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I don’t want to write a recap. I don’t want to talk about the absurd and stupid idea that Quentin (Paul Blackthorne) becomes Prometheus during his alcoholic blackouts. I don’t want to talk about how the new recruits aren’t working or how last night’s episode was maybe the most formless, boring hour the show has ever produced. I want to talk about what has happened to Arrow. I want to talk about what we, as a fandom, did to turn it into an unoriginal pile of excrement.

I’ve spent all season bitching about how pandering to the fandom’s baser instincts is ruining the show, but I haven’t really gotten into the nature of those complaints. There were a lot of problems with last season (an uninspiring villain, magic, lazy plotting), but for years, criticism has largely been directed at one thing: Felicity Smoak (Emily Bett Rickards). While many fans–myself included–thought Team Arrow’s resident tech guru was one of the show’s biggest assets, others saw her as the nexus of soapy relationship drama that distracted from all the vigilante-ing.

Now I knew, I knew a lot of people disliked Felicity and the direction Arrow had taken. But I simply did not understand how someone could look at capable, caring, brilliant Felicity Smoak and see the embodiment of everything they hated. The sexism seemed so obvious to me, even if it wasn’t always conscious on the part of those expressing it. So, I underestimated–or was perhaps unwilling to admit–just how many people felt that way. However, the show’s creators and writers did not have the same luxury. Their very jobs depend on viewers continually choosing to watch the show. And while I could fault them for giving in, their hands are tied: they have to give us what we want in order to keep going.

So this is the sad truth of the situation: WE ruined the thing we love. We forced the show to return to the Batman Begins rip-off it was at its start. We are the reason the beautiful sign of hope that was Baby Sara became John Diggle Jr., a meaningless fanboy Easter egg that only serves to emphasize the horrible cycle of self-destruction these characters can’t seem to escape. We are the reason these personality-less new recruits have wasted so much screentime this season. And worst of all, we ruined the Green Arrow.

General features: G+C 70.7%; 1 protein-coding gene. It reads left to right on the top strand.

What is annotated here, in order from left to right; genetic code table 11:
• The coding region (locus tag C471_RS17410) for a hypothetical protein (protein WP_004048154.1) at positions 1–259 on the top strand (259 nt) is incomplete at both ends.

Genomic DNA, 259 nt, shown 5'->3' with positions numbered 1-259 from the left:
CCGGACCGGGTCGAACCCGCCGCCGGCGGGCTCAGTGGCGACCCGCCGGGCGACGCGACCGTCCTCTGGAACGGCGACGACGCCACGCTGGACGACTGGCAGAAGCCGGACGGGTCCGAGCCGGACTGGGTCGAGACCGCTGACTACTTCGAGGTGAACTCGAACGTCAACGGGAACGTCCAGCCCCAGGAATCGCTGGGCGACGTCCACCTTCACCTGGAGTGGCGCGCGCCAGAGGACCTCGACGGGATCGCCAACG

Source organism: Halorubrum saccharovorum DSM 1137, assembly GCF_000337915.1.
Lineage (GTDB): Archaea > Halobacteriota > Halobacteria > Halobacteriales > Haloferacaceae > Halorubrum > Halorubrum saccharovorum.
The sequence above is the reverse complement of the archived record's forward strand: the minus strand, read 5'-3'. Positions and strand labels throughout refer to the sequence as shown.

Instead of the progressive, almost obnoxiously socially conscious Oliver Queen (Stephen Amell) of the comics, we get (formerly) rich playboy Oliver Queen, a man who lost the only job he ever had as the CEO of his family’s company and yet still managed to ride his privilege all the way to the mayor’s mansion. A guy who lacks the experience or work ethic to fix the city he supposedly loves. A guy who will probably fuck an unethical journalist into not revealing his sordid past to the public—all while his intelligent, socially aware ex-fiancé sits in an underground bunker all day because she’s been relegated to his pretty, quippy Girl Friday again.

To put it simply, what Arrow has done in the mind-numbingly short expanse of six episodes, is turn its back on everything that made it great. This is a show that gave us television’s first openly bi-sexual superhero, a show that made intelligence and skillfulness equally as heroic as physical strength, a show that repeatedly reminded us that some arrogant white guy had no right to tell women or people of color what they could and couldn’t do with their lives. And now it’s all gone. Now, all we have is the formulaic, brooding, self-important, bro-y waste of time we started with. This is what we wanted. We deserve every bad episode we get.

Rating: 1/10

By day, Marisa Carpico stresses over America’s election system. By night, she becomes a pop culture obsessive. Whether it’s movies, TV or music, she watches and listens to it all so you don’t have to.